May 24. 2024. 7:10

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International Criminal Court arrest warrant for Putin: What happens next?

While Russia is correct that because it doesn’t recognise the International Criminal Court (ICC) it’s not obliged to comply with the warrants issued for Vladimir Putin on Friday, the problem for Putin is that if he now sets foot in any of the court’s 123 member states, he faces swift arrest.

Putin is the third sitting president to face warrants from the ICC. But unlike Omar al-Bashir of Sudan and the late Libyan dictator, Col Muammar Gadafi , he’s well-accustomed to strutting the world stage as of right. Fencing him in legally will add a frustrating dimension to his new pariah status.

While signatories to the Rome Statute that set up the ICC do not, ironically, include the US – whose hand the Kremlin inevitably sees behind Friday’s warrants – President Joe Biden welcomed the move at the weekend and said he was in no doubt that Putin had “clearly committed war crimes”.

Stephen Rapp, US ambassador-at-large for war crimes issues at the Obama White House, was more measured but in no doubt about the impact. “If he travels, he risks arrest. This never goes away. In addition, Russia cannot get relief from sanctions without compliance with the arrest warrants.”

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The ICC warrants against Putin allege war crimes, specifically the illegal deportation of children from occupied areas of Ukraine to far-flung regions of Russia where they will have little possibility of being reunited with their families – perhaps even after the war.

Russia’s children’s commissioner, Maria Lvova-Belova, who’s been directing the transfer of the children to Russia, allegedly a humanitarian strategy to remove them from harm’s way, faces similar charges. Ukraine claims that as many as 16,000 children may have been illegally transferred.

“Children cannot be treated as spoils of war,” said ICC prosecutor Karim Khan. “One need only be a human being, not a lawyer, to know how egregious a crime this is. Those who believe they can commit a crime in daytime and sleep well at night should look back at history.”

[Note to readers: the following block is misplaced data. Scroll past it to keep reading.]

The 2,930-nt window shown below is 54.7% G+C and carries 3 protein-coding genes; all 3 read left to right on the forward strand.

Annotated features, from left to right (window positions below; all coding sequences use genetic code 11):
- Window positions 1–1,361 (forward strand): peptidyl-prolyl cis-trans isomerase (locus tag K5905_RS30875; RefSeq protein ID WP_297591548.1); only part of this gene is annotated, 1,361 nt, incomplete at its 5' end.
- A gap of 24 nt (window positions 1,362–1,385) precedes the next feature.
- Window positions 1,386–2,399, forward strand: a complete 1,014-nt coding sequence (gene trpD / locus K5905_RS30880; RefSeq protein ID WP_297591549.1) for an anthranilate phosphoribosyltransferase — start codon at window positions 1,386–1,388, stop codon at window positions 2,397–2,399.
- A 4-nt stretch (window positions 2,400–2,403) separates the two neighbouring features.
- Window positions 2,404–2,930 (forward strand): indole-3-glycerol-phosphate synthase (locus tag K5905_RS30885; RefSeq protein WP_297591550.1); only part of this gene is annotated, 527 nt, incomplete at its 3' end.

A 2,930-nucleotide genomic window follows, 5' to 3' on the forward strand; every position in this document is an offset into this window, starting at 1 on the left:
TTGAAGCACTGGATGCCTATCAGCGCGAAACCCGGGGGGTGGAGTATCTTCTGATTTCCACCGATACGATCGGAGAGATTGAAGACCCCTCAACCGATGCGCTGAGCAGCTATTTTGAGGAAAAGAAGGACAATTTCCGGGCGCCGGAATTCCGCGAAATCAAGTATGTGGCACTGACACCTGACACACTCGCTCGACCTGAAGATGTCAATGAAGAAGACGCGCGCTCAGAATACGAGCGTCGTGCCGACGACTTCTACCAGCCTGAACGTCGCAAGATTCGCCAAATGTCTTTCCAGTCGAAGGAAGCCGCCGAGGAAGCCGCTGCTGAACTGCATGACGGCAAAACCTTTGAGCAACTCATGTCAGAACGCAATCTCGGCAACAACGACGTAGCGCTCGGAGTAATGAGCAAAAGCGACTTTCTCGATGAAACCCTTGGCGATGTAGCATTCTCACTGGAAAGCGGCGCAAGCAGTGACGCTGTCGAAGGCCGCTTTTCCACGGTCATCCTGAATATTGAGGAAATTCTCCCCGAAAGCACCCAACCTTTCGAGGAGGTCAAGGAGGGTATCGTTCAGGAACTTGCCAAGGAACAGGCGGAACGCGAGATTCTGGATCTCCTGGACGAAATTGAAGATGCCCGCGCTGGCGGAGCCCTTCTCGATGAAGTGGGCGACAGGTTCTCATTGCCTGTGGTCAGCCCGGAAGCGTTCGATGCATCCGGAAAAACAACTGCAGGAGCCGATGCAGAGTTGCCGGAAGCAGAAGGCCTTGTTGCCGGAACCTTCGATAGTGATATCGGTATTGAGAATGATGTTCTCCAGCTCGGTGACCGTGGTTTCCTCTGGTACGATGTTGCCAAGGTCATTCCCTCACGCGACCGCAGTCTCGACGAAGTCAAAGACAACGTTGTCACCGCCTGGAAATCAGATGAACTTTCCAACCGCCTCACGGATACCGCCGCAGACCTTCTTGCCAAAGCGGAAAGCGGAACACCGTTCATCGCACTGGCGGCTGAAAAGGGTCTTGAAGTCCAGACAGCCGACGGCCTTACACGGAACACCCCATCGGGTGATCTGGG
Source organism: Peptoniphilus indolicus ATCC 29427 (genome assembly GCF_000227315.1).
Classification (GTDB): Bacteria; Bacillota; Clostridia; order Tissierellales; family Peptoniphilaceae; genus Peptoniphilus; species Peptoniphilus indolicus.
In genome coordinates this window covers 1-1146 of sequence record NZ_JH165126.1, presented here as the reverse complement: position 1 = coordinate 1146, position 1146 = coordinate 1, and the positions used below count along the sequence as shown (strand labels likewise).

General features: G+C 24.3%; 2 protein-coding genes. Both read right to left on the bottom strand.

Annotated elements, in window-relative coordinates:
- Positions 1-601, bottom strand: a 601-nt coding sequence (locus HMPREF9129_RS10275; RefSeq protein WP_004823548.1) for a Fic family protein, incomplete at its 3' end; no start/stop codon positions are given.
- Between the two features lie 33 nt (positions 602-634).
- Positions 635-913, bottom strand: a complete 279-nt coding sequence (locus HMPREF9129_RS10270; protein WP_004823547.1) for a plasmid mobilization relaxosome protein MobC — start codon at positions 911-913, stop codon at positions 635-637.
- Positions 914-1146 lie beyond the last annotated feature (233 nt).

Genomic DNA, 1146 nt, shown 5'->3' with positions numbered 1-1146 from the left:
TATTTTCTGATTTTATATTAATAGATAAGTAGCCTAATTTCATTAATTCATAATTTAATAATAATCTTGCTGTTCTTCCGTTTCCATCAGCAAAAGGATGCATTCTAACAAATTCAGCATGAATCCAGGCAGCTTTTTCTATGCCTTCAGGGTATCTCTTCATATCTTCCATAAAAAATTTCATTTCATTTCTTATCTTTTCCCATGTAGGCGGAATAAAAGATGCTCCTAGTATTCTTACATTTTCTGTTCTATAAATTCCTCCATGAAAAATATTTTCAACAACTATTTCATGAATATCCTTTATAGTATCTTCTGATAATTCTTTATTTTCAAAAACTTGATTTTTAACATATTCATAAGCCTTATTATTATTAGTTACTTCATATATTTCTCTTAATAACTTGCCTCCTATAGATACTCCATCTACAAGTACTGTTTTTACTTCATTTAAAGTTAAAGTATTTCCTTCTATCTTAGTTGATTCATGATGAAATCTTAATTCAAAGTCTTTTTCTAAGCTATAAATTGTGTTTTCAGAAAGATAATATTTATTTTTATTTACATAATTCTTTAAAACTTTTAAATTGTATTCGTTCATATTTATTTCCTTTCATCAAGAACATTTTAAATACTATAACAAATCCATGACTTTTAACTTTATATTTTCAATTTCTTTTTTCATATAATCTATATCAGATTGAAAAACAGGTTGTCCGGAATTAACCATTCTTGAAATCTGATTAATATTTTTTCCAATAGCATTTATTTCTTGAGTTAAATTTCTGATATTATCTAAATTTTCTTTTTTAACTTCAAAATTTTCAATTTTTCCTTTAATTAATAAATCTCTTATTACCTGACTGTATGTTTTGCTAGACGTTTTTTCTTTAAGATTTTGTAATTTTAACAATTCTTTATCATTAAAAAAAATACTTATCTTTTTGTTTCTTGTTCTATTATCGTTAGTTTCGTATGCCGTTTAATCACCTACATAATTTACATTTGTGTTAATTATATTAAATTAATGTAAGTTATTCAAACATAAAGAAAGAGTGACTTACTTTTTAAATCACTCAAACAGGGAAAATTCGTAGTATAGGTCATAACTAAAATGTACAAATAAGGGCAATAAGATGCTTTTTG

[ Russian spy exposed trying to infiltrate Hague court studied in Ireland ]

[ Arrest warrant for Putin for war crimes in Ukraine welcomed in UK and US ]

Given that the Kremlin has dismissed the ICC warrants as “outrageous, unacceptable and irrelevant”, and former president Dmitry Medvedev likened them to “toilet paper”, there is certainly no possibility that Putin will be extradited in the short to medium term, barring regime change.

In addition, the ICC has no “police force” of its own and depends on the willingness of member states to hold and transfer fugitives to its detention centre in The Hague – a willingness that in the case of al-Bashir, for example, was more often honoured in the breach than in the observance.

This is where, despite all the well-justified international outrage at the past 13 months of slaughter in Ukraine, the reality of procedure kicks in, observes Sir Geoffrey Nice, who prosecuted the war crimes case against former Serbian president Slobodan Milosevic, who died in detention in 2006.

“Unless you have a mechanism for trials in absentia, you have to get the defendant before an international court. If you can’t do that , there will be no war crimes trial.”

Does that mean the process is effectively at a dead end just 48 hours after the issuing of the ICC warrants, described by President Volodymyr Zelenskiy as “historic” and by Ukraine’s prosecutor-general, Andriy Kostin, as “just the beginning”?

[ China’s support is crucial for Putin, giving Xi leverage in encouraging Putin to enter peace talks ]

“There could be a trial tomorrow morning as far as I’m concerned,” says Nice. “It should be held in Ukraine by Ukrainians, in the Ukrainian language. Putin himself would not need to be present.”

Where Putin will undoubtedly be vigorously present is in Moscow this week to meet Chinese president, Xi Jinping, at the start of a three-day state visit during which Xi is expected to unveil a 12-point plan for a ceasefire in Ukraine – a plan the US anticipates will be little more than a “ratification of Russian conquest”.

Like the US and Russia, China is not a signatory to the ICC’s Rome Statute.

A successful outcome to the talks would herald a consolidation of the “no limits” partnership between the two countries, leaving Putin substantially strengthened and in no doubt that Friday’s warrants were, indeed, much ado about nothing by the West.